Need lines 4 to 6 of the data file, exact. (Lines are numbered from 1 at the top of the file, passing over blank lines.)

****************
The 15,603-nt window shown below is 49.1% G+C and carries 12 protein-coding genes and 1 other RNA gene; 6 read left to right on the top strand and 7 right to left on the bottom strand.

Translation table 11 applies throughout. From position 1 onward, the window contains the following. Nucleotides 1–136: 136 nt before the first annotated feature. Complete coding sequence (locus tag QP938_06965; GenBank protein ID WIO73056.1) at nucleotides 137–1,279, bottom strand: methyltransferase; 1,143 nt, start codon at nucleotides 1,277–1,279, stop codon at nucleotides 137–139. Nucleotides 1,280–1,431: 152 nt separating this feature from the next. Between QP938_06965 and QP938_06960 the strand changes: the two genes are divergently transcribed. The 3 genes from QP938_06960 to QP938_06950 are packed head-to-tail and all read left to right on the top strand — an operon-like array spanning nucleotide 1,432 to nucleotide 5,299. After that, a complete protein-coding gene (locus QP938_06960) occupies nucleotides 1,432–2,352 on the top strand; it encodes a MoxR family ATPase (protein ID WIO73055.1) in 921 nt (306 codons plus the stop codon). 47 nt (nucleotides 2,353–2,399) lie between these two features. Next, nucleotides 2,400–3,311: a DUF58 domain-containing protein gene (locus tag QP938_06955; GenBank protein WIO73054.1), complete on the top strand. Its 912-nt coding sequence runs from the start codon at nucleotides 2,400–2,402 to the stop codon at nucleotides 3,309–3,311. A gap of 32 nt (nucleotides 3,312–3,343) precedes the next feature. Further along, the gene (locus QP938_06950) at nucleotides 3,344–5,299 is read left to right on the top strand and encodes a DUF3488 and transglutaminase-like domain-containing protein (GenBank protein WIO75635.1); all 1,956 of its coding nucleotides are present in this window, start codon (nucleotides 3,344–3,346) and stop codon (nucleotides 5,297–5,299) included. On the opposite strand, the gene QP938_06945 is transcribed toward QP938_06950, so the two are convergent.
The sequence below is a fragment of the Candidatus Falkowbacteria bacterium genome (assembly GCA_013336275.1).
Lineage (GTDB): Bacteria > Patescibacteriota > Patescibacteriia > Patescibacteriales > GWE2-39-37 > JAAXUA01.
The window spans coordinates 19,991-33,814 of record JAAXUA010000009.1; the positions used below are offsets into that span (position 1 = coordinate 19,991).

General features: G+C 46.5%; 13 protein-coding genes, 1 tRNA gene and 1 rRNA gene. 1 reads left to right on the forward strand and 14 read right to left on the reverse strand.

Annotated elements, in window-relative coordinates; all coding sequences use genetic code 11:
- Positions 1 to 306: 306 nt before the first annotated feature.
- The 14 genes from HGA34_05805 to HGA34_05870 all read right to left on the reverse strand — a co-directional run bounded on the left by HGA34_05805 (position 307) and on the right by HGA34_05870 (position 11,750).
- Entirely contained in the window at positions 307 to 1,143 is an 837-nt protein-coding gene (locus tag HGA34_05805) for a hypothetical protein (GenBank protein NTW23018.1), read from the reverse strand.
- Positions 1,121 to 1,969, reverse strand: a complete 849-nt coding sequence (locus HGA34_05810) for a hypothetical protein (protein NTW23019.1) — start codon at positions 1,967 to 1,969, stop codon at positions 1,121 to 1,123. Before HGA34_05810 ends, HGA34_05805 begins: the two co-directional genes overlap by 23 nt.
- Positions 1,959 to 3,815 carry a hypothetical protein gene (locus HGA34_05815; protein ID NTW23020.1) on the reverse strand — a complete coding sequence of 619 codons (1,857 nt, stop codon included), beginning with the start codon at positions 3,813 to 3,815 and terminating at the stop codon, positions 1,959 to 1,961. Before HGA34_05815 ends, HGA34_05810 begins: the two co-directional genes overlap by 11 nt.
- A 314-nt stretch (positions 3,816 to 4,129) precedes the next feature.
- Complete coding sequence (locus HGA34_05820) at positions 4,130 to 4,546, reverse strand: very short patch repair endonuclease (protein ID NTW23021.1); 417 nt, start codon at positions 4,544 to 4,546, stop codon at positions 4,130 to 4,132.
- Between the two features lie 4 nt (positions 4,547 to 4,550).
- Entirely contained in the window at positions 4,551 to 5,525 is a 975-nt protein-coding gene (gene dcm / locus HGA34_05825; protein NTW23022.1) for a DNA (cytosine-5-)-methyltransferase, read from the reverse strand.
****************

Lineage (GTDB): Bacteria > Patescibacteriota > Patescibacteriia > Patescibacteriales > GWE2-39-37 > JAAXUA01.
The window spans coordinates 19,991-33,814 of record JAAXUA010000009.1; the positions used below are offsets into that span (position 1 = coordinate 19,991).

General features: G+C 46.5%; 13 protein-coding genes, 1 tRNA gene and 1 rRNA gene. 1 reads left to right on the forward strand and 14 read right to left on the reverse strand.